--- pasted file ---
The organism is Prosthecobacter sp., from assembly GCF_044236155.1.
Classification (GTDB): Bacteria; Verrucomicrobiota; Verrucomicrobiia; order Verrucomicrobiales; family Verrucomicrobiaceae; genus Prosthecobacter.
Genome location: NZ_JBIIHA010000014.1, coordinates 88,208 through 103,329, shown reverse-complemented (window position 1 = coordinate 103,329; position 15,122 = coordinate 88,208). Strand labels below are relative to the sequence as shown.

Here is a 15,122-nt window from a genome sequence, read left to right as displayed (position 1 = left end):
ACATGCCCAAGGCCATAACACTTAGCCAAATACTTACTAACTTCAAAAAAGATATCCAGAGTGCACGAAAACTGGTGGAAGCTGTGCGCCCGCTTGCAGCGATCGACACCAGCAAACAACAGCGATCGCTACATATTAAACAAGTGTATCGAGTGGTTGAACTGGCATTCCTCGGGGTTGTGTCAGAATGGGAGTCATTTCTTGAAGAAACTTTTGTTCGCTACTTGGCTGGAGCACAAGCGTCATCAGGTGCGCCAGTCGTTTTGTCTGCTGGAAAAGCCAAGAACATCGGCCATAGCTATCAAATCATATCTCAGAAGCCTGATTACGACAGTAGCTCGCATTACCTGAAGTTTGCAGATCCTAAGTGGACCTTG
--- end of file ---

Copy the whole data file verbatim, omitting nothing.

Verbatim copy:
The organism is Prosthecobacter sp., from assembly GCF_044236155.1.
Classification (GTDB): Bacteria; Verrucomicrobiota; Verrucomicrobiia; order Verrucomicrobiales; family Verrucomicrobiaceae; genus Prosthecobacter.
Genome location: NZ_JBIIHA010000014.1, coordinates 88,208 through 103,329, shown reverse-complemented (window position 1 = coordinate 103,329; position 15,122 = coordinate 88,208). Strand labels below are relative to the sequence as shown.

Here is a 15,122-nt window from a genome sequence, read left to right as displayed (position 1 = left end):
ACATGCCCAAGGCCATAACACTTAGCCAAATACTTACTAACTTCAAAAAAGATATCCAGAGTGCACGAAAACTGGTGGAAGCTGTGCGCCCGCTTGCAGCGATCGACACCAGCAAACAACAGCGATCGCTACATATTAAACAAGTGTATCGAGTGGTTGAACTGGCATTCCTCGGGGTTGTGTCAGAATGGGAGTCATTTCTTGAAGAAACTTTTGTTCGCTACTTGGCTGGAGCACAAGCGTCATCAGGTGCGCCAGTCGTTTTGTCTGCTGGAAAAGCCAAGAACATCGGCCATAGCTATCAAATCATATCTCAGAAGCCTGATTACGACAGTAGCTCGCATTACCTGAAGTTTGCAGATCCTAAGTGGACCTTG